Now .. to sustain 10 times! Gordon Brown’s request, an increase of 5,000,000 barrels per day .. OPEC could provide that from RESERVES ALONE for .. quick calc .. approximately 438 years!
    (ok .. by then their production will have dried up .. but you get the point)

    Oh .. and they still have spare “production” capacity of over 1,500,000 barrels per day if they ever feel the need to catch up.

  3. Denyerec Said this on

    Where, exactly, did you pull that reserve figure from ? doesn’t count.

  4. Denyerec Said this on

    Gharwar is under scrutiny for its water injection practice, usually used on aging oilfields to increase pressure. If the largest oilfield in S.A. is actually “faking it”, things are already worse than they seem. Of course a true picture of what’s going on is hard to paint without co-operation from the S.A. oil barons which is something so far the analysts don’t have.

    Also, we drive pissy little cars in the UK. We’re a pissy little country. Gordon’s demands are UK oriented, so you’d have to factor in the demands from the US and China, as well as India and the rest of Europe.

    Check this out, along with google.
    Again, check who’s behind the reports, because some people don’t want to give you an unbiased view.

    ( Given our rapacious (Love that word!) abuse of the planet at large, oil expiring could only be a good thing for mother earth. If J.Lawler is correct in his theory, and improved reclaimation techniques could recover twice what’s left in the ground, we’ll choke ourselves to death long before we have to get out of our cars… )

  5. Martiankeeper Said this on

    The “Energy Information Administration”
    and official statistical body of the US Government .. and it’s not like THEY are going to lie about it ..
    Not to mention that it’s been pretty much “common” knowledge for anyone who has studied the middle east, Oil, and the major contributing factor for the Persion Gulf war in the first place (where Iraq invaded Iran in order to gain access to their massive oil fields and reserves)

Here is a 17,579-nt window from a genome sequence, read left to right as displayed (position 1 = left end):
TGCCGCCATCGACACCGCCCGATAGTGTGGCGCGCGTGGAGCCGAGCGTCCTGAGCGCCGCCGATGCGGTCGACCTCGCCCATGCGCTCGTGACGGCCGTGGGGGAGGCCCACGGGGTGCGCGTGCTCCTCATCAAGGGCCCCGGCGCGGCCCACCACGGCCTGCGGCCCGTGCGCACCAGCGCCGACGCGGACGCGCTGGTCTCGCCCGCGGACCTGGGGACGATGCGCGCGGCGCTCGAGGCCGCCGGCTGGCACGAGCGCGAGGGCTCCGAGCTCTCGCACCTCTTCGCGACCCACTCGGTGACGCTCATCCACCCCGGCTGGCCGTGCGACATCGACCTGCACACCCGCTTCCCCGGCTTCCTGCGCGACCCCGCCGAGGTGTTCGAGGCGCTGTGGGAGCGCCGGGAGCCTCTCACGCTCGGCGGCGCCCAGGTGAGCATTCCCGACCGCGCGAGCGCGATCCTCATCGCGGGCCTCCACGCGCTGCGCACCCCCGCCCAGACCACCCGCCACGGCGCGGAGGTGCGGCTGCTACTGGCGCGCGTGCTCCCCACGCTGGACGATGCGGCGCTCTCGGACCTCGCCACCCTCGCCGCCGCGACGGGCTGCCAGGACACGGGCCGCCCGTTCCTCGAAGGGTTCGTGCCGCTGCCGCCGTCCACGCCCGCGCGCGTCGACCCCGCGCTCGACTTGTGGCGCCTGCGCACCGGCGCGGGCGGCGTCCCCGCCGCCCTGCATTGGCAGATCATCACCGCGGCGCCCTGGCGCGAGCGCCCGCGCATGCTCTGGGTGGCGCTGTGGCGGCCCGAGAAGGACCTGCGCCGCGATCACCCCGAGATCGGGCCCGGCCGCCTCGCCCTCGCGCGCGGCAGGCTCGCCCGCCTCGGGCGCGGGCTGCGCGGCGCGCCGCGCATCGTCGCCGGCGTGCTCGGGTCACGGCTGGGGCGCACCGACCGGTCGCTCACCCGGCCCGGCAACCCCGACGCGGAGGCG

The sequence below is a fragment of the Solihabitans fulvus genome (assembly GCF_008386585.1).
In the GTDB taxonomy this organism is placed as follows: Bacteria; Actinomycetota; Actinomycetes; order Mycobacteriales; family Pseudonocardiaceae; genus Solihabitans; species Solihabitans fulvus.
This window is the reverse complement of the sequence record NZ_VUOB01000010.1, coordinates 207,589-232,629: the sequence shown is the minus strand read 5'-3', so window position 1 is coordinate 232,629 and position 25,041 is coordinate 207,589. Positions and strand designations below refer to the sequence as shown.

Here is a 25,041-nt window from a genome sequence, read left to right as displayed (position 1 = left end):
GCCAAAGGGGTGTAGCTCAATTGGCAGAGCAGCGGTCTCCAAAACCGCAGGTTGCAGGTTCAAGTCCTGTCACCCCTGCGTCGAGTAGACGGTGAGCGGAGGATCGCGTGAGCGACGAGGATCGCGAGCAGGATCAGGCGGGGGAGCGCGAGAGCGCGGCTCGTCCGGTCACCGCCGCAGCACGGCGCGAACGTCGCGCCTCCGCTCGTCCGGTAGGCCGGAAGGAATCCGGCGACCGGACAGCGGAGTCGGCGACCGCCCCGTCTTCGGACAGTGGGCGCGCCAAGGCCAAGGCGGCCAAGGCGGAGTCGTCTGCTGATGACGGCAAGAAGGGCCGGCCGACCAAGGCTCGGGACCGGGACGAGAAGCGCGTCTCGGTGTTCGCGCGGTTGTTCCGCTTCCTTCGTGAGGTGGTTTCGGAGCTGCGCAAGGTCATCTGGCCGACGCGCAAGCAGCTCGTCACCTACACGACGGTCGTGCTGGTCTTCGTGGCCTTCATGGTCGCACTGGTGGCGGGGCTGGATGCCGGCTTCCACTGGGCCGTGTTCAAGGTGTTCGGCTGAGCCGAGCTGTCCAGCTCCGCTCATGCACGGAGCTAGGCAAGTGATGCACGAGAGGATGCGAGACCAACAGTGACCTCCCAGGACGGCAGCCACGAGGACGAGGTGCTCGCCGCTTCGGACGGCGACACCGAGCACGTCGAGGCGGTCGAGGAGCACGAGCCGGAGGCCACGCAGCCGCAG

As for S.A. it’s been documented both officially and in fiction that the middle east are at the centre of power for fuel production going forward .. we could get to the point 50 years from now where the middle east is the ONLY region on the planet with easy access to oil reserves .. we’re talking about military / agriculture / commerce … everything being in a nice indirect control of the very states that the Western World currently demonises .. not exactly the most pleasant picture for the governments which have been pushing those states more and more heavily in recent years.

    Personally I see Hydrogen Fuel as the “next big thing” and the breaker of the Oil monopoly, it’s not like this kind of a resource can be easily monopolised.

    Already several bus routes in London use Fuel Cell buses ( and I have seen them around .. the new Fuel Cell cars from Ford and Toyota(I think) have a range of over 200 miles and a top speed of 80mph .. the only fuel emmission being water.
    And it’s not like pressurised Hydrogen gas is hard to find now is it?

  6. Shaqan Said this on

    High prices are good. That means Norway will get a substansial rise in BNP.

    Oh, btw, it’s about time those americans started driving cars like the rest of the world instead of lorrys… maybe they wouldn’t whine that much about high prices then?

  7. Martiankeeper Said this on

    It would help if they paid the same over there for petrol that we do ..

    they complain when it goes above 45p per litre … try 95p like it is over here!

  8. Benny Said this on

    Fella at work just came back from a holiday in the US.
    His opinion was that it may be cheap but the cars are so inefficient that he reckoned it worked out the same in running cost.
    The only difference being you’re driving something the size of my flat rather than the size of my fiesta
    End of the day, even if the US does clean up their act, there will always be more people in the world wanting cars so the only way forward is sorting out alternative fuel (although not the “diesel made from soya beans” as Gee Dubya suggested some time ago)
    We use too much and we waste too much, generally because the people who make the decisions that matter don’t make them on behalf of our welfare, they make them on behalf of our bank account (and then tax us)

  9. Steven Woods Said this on

    They make them on behalf of their OWN bank balance, classic human greed.

    What we need is someone with a shitload of cash, to actually make a stand out of his or her own pocket to fund the development of alternative-fuel transportation.